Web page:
In Mumbai, the Maker’s Asylum is a 300 sq ft basement space in Bandra, created for the maker community, a subculture of people who have a DIY approach to innovation. A shared interest in DIY had Vaibhav Chhabra and Kirti Shetty invest in this space in November last year. “We wanted to start a community where people would come and build stuff in the evenings and on weekends,” says Chhabra. Today, Maker’s Asylum is frequented by engineers, architects, designers and others curious to learn and create. Much of the maker culture in India was fostered on social media groups such as Maker Space Chennai and Internet of Things, but there’s been a lack of dedicated physical spaces. That is now changing.
Bangalore-based Pavan Kumar began Workbench Projects with Anupama Prakash in June this year. Akin to Maker’s Asylum, the facility, set up in a 5,000 sq ft space, stocks DIY tools, prototyping machines and holds workshops, with a focus on responsible innovation. “It’s an incubation space for ideas,” says Kumar, “It’s not just tech. We’ve had others on organic terrace gardening and basic maintenance of bicycles.”
Delhi Makers too conducts similar workshops, which recently included cardboard chair making. “We have designers and enthusiasts of different age-groups from 26-30. In our urban gardening workshop, we had couple of senior citizens too, who had kitchen gardens. Some made raised gardens, while others had hanging ones,” says Bablani. A six-member group, the Delhi Makers will have a 1,500 sq ft space near the Qutub metro station next month, which will facilitate the community to come together to tinker, experiment and make products that interest them.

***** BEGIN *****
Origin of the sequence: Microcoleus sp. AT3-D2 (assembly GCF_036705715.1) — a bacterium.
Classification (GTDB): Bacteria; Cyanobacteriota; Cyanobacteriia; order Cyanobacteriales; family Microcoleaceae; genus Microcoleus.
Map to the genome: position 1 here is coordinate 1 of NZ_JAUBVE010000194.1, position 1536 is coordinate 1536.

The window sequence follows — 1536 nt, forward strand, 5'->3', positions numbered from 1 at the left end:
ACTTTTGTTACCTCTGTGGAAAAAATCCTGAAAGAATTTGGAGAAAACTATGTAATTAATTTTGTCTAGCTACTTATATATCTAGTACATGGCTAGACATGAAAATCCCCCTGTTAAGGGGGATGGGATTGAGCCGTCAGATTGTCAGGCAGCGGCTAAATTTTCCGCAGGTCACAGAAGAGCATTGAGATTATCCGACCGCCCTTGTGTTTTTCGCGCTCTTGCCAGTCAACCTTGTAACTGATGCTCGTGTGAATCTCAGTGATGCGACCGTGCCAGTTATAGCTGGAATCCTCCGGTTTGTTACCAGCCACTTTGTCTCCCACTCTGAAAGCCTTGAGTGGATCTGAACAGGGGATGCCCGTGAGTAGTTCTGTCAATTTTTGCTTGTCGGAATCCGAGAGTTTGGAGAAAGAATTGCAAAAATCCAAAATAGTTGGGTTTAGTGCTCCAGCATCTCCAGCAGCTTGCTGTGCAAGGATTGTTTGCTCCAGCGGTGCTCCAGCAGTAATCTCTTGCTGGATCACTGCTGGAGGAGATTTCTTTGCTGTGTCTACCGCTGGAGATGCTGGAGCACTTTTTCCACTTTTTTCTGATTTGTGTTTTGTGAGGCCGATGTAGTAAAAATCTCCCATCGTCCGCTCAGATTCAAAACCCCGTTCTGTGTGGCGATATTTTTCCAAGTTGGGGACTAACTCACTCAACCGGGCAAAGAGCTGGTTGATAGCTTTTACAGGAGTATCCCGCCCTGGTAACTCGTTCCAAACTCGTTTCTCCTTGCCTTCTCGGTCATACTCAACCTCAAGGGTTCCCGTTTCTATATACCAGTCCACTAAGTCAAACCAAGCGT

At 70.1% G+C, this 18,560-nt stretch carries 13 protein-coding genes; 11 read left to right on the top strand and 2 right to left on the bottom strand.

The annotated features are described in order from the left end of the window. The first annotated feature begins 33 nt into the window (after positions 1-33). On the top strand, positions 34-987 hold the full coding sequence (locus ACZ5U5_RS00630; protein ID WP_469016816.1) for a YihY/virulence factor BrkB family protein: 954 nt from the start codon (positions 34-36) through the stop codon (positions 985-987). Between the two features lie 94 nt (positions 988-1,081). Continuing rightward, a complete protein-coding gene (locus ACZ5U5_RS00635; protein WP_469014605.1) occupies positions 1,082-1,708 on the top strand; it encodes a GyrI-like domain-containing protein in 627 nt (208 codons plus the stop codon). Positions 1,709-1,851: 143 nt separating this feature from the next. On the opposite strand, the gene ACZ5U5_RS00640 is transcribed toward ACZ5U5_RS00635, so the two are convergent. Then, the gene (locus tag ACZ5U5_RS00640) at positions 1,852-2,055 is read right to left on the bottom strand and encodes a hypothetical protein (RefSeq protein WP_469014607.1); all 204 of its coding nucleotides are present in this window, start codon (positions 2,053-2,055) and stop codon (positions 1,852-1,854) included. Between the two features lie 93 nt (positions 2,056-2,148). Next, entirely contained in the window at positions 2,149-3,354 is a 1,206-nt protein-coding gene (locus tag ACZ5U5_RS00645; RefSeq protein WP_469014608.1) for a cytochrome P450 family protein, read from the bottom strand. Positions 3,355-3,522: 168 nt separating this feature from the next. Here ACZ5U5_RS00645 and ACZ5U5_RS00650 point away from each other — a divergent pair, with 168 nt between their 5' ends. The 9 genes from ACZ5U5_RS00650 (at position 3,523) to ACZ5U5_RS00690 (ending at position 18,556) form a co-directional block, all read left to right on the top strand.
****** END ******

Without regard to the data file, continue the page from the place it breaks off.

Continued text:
An extension of the Maker Faire, which is held across the world, is the brainchild of California-based venture capitalist Asha Jadeja. “I was inspired by the effect Maker Faire California had on my children. I decided to fund an entrepreneur, who wanted to take Maker Faire to Africa. There, I witnessed the transformative impact of giving a platform to local innovators, garage tinkerers, who have other full-time jobs,” says Jadeja. The second edition of the festival is on January 10-11, 2015 in Ahmedabad.
In a country known for jugaad, the challenges to the maker movement are many, including funds and the dearth of practical learning in schools. Says Chhabra, “The focus has always been towards software. When people start considering hardware cool, creating will come easily.”